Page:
Furthermore, redirect chains are also associated with increased page loading time, which can frustrate users who are less likely to visit your page in the future. To boost the speed of your website in this scenario, it is best you redirect straight from URL A to URL C without making a stop at URL B in between.

How to redirect a URL to another one

URL redirection is simple if you know what to do.

To redirect an old URL to a new one, you must first choose how you are going to do it.

How to redirect a URL on WordPress

  1. If you are setting up a URL redirect on WordPress, you should go to the ‘Plug-in‘ page and click ‘Activate‘.
  2. You will then be able to select ‘Redirects‘ under toolbar menu, which should ask you what type of redirect you want to set up. Here, you should enter the correct spelling of the original URL’s slug (which is the section of the URL after “.com”) as well as the new URL you want to redirect to.
  3. When you click ‘Add Redirect‘ your redirect should be live.

How to redirect a URL on Wix

  1. If you are using Wix, you can set up redirects in the CMS by scrolling down to the bottom of your website’s control panel. Here, you should be able to see a button that says ‘SEO Tools‘ below ‘Marketing & SEO‘.
  2. From there, click ‘URL Redirect Manager‘ at the bottom left of the tools section and click ‘New Redirect‘ in the top right-hand corner of your screen. This should prompt a box which lets you select the type of redirect, and where you will be required to add the old URL you wish to redirect from.
  3. Click ‘Save‘ or ‘Save & Add Another‘ if you want to create multiple URL redirects.

How to redirect a URL through the .htaccess file

Another option is to use an .htaccess file which is for cases when you want to carry out URL redirects manually. However, this is the least popular way of creating a URL redirect because it is usually only done by those who possess previous experience in doing so. Many people avoid using an .htaccess file because their website could be harmed if something goes wrong. This will require you to add your own rules by putting them below ‘RewriteEngine On‘. If you are considering using this method, remember to seek external support and guidance.

Do redirects slow down a website?

Whatever type of redirect you are creating, there is a possibility that it could slow down your website.

This is why many people avoid adding them, because they don’t want to hinder or disrupt the user experience for browsers.

If you create multiple URL redirects on the same website, its speed and performance are more likely to be affected. This is because using URL redirects slows down page loading because the page will fail to render until the HTML document has been received from the server.

Of course, even one error in a URL can significantly lengthen the loading time of a page. For example, if you misspell a letter or there is a slash missing in the clickable URL. Redirects in general can slow down your website because a user’s browser doesn’t automatically link to their intended destination. Instead, in between, the browser locates the redirect first. This indirect path to the intended destination inevitably takes longer.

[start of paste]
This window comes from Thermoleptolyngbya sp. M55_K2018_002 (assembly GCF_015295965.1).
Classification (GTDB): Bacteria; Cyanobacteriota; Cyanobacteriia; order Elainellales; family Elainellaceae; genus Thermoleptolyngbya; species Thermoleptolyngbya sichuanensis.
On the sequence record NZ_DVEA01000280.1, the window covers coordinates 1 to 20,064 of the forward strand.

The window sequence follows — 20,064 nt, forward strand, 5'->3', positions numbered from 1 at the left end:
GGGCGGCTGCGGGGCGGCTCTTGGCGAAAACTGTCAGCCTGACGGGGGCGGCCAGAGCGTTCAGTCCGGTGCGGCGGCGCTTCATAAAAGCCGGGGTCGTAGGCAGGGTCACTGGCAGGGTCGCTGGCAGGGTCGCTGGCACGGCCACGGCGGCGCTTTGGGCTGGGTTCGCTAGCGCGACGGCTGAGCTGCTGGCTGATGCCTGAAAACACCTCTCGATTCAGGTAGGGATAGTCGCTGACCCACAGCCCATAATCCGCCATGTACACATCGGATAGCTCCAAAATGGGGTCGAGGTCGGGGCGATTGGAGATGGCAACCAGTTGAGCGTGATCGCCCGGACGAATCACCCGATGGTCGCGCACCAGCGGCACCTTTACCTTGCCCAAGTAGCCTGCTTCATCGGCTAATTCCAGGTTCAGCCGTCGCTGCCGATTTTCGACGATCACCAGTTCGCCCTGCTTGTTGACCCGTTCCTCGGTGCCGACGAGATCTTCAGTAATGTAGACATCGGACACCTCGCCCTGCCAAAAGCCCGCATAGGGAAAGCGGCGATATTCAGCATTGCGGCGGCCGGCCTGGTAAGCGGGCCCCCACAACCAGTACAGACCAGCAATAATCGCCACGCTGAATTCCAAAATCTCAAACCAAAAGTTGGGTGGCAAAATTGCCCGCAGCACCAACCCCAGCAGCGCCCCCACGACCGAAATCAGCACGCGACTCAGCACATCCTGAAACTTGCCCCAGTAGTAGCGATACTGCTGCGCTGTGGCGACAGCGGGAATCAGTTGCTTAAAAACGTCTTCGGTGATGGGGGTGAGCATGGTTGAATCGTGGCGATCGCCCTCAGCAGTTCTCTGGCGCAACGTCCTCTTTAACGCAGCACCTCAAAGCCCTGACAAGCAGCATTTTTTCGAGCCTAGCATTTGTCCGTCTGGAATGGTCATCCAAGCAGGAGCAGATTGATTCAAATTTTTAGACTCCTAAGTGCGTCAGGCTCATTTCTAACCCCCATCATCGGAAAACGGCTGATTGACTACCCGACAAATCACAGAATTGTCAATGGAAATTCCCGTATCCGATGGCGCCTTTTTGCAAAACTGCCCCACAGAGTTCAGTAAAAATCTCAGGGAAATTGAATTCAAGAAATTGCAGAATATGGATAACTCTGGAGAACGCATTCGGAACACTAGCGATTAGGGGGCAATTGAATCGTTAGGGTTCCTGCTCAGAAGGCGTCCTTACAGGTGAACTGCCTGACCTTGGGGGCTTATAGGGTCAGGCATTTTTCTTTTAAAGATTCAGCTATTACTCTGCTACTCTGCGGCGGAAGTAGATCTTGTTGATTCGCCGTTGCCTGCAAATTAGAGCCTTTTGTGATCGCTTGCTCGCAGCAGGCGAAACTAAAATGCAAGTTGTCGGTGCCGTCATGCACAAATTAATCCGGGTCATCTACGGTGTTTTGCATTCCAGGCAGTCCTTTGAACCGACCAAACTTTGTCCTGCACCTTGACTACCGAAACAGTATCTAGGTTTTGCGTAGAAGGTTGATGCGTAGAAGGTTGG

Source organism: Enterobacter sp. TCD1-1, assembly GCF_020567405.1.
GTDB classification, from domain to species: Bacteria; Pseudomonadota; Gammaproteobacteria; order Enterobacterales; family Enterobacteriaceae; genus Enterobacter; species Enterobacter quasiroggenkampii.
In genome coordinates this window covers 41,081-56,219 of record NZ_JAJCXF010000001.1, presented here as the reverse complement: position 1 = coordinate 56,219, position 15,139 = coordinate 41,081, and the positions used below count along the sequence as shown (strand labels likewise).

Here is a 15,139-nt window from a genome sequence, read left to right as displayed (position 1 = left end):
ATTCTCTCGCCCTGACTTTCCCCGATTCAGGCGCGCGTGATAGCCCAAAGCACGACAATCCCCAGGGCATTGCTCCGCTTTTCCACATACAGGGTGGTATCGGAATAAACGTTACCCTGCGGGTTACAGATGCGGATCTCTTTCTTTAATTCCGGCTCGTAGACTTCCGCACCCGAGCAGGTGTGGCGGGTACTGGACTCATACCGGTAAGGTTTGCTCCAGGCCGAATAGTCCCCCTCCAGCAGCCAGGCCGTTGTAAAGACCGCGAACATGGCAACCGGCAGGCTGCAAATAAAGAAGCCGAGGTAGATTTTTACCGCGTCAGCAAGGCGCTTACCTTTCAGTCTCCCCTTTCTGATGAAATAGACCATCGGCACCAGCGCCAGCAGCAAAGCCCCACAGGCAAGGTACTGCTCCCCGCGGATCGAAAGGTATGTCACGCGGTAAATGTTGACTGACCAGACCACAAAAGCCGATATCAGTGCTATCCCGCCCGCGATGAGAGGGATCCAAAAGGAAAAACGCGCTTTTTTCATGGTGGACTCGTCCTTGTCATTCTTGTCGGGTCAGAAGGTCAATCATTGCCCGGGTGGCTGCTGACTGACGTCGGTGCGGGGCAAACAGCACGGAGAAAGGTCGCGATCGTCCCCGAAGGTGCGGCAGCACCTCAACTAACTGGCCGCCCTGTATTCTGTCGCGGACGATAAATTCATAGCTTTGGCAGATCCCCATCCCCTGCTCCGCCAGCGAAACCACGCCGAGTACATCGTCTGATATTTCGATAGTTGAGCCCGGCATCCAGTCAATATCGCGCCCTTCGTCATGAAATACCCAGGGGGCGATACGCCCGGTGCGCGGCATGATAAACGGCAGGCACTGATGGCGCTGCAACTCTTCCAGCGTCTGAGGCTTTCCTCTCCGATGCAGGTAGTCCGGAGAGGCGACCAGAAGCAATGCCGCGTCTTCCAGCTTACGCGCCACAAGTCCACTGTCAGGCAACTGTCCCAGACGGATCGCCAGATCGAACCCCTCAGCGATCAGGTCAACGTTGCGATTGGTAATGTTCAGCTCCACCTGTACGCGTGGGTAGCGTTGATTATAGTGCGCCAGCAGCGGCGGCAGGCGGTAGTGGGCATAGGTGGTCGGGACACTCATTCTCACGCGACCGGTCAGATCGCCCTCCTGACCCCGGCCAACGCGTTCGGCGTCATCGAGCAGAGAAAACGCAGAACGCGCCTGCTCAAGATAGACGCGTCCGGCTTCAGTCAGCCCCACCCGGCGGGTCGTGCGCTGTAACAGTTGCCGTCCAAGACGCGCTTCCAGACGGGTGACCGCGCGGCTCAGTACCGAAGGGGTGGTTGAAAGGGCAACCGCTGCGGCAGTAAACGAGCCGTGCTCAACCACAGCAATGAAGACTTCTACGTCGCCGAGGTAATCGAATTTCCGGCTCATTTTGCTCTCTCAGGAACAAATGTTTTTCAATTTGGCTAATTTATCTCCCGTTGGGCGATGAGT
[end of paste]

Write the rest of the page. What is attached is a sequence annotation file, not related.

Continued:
The experience is also likely to be slower for mobile users because mobile networks tend to be less trustworthy than desktop ones. Therefore, it is never wise to include redirects where they are not needed because they can directly impact your website’s speed in a negative way.

Another instance where your website is likely to slow down is if the URL redirection is broken and is failing to forward users to search engines to a specific location. In order to fix this, you should select the correct page and check to see if the page is redirecting properly to it.

It is important to keep in mind that if you are creating a URL redirect, it should almost be an instant process. However, if technical issues such as network errors arise, sometimes it can take up to 72 hours. This can cause significant disruption, especially if users are trying to access the link before it goes live.

Want to know more about URL redirects?

Want to know how to redirect pages on your website? Whatever your reason is for creating a URL redirect, at Aqueous Digital we believe it is important to prepare for any scenario when you are making a website.

With an expert team of SEO specialists, we have extensive experience implementing every type of URL redirect and are able to provide advice on the best course of action for your website.

As a highly professional and passionate team, we are dedicated to helping our clients, whether that be through reputation management, content strategy or error-free SEO.

So, why not get in touch with our SEO team to see how we can help? Whether you would like to avail of our digital marketing services or arrange a free website health check and no-obligation consultation, we are always ready to assist you.

You can either give us a call on 0800 285 14245, Alternatively, you can also get in touch with our Sheffield team by emailing us at We hope to hear from you soon!